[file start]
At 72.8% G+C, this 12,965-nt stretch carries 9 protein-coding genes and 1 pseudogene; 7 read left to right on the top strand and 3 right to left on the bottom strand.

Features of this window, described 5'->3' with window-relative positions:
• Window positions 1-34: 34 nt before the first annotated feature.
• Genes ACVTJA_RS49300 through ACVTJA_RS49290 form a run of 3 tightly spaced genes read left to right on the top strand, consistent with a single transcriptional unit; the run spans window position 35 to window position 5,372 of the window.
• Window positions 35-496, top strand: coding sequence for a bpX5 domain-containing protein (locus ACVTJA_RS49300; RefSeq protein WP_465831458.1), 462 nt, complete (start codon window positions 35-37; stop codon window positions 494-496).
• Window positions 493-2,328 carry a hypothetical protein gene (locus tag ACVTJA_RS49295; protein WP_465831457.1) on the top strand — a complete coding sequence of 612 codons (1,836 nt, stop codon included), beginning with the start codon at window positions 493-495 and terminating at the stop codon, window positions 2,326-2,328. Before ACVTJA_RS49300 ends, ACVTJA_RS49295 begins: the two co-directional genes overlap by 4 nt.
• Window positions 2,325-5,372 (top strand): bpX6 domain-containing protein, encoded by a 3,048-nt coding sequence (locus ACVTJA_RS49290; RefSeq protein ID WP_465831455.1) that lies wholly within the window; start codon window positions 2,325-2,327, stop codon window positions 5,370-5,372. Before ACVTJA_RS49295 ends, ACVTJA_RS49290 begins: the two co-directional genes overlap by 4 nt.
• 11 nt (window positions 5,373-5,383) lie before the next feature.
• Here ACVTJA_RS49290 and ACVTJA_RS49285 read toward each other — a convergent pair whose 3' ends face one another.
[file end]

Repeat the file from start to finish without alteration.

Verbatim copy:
At 72.8% G+C, this 12,965-nt stretch carries 9 protein-coding genes and 1 pseudogene; 7 read left to right on the top strand and 3 right to left on the bottom strand.

Features of this window, described 5'->3' with window-relative positions:
• Window positions 1-34: 34 nt before the first annotated feature.
• Genes ACVTJA_RS49300 through ACVTJA_RS49290 form a run of 3 tightly spaced genes read left to right on the top strand, consistent with a single transcriptional unit; the run spans window position 35 to window position 5,372 of the window.
• Window positions 35-496, top strand: coding sequence for a bpX5 domain-containing protein (locus ACVTJA_RS49300; RefSeq protein WP_465831458.1), 462 nt, complete (start codon window positions 35-37; stop codon window positions 494-496).
• Window positions 493-2,328 carry a hypothetical protein gene (locus tag ACVTJA_RS49295; protein WP_465831457.1) on the top strand — a complete coding sequence of 612 codons (1,836 nt, stop codon included), beginning with the start codon at window positions 493-495 and terminating at the stop codon, window positions 2,326-2,328. Before ACVTJA_RS49300 ends, ACVTJA_RS49295 begins: the two co-directional genes overlap by 4 nt.
• Window positions 2,325-5,372 (top strand): bpX6 domain-containing protein, encoded by a 3,048-nt coding sequence (locus ACVTJA_RS49290; RefSeq protein ID WP_465831455.1) that lies wholly within the window; start codon window positions 2,325-2,327, stop codon window positions 5,370-5,372. Before ACVTJA_RS49295 ends, ACVTJA_RS49290 begins: the two co-directional genes overlap by 4 nt.
• 11 nt (window positions 5,373-5,383) lie before the next feature.
• Here ACVTJA_RS49290 and ACVTJA_RS49285 read toward each other — a convergent pair whose 3' ends face one another.